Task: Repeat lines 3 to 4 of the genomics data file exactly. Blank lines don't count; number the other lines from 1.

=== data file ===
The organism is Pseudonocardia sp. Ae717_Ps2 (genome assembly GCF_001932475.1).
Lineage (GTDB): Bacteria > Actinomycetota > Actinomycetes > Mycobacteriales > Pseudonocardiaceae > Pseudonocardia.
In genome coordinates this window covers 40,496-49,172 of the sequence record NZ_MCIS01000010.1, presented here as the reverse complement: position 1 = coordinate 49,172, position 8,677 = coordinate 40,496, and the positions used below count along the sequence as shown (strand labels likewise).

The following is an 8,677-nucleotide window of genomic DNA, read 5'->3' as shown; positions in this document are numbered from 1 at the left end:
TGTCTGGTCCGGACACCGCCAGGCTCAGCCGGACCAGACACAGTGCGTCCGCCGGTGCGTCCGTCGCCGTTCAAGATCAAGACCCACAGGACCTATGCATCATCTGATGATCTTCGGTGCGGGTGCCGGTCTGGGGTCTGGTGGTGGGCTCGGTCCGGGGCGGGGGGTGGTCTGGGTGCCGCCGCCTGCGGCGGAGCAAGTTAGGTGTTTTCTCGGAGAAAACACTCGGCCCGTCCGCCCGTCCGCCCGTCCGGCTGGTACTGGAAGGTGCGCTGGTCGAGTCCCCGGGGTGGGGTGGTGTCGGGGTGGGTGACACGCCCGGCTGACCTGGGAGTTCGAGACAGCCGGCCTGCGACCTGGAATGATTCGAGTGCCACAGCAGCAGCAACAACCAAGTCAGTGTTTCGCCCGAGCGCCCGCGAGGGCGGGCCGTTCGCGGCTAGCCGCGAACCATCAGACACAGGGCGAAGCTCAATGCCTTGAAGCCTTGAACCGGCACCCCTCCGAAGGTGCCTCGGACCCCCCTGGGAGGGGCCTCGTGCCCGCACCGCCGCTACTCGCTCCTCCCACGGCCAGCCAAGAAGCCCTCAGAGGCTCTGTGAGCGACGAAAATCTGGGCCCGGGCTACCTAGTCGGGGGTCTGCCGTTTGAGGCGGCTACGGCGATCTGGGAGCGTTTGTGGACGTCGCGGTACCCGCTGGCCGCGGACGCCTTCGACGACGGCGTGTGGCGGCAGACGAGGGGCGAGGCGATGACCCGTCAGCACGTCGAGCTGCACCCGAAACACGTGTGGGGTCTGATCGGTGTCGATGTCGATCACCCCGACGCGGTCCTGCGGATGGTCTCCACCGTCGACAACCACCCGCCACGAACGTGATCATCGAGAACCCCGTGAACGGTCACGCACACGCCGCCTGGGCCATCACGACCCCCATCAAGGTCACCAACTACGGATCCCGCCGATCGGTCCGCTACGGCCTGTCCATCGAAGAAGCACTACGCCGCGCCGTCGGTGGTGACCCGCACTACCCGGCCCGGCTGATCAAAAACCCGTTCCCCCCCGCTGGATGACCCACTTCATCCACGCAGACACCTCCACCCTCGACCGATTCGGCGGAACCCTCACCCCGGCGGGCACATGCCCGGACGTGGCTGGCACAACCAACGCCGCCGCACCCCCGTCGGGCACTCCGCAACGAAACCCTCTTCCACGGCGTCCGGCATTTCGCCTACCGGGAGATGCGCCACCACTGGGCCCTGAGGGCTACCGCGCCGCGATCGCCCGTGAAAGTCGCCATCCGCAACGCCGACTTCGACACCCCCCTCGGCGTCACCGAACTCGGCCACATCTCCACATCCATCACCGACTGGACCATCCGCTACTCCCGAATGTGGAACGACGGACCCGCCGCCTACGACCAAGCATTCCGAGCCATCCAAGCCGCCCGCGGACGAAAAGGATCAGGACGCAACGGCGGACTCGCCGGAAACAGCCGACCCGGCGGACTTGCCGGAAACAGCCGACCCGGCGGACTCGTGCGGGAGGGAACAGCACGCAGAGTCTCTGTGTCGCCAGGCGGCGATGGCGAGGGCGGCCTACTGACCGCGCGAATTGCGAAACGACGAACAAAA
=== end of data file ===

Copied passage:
In genome coordinates this window covers 40,496-49,172 of the sequence record NZ_MCIS01000010.1, presented here as the reverse complement: position 1 = coordinate 49,172, position 8,677 = coordinate 40,496, and the positions used below count along the sequence as shown (strand labels likewise).

The following is an 8,677-nucleotide window of genomic DNA, read 5'->3' as shown; positions in this document are numbered from 1 at the left end: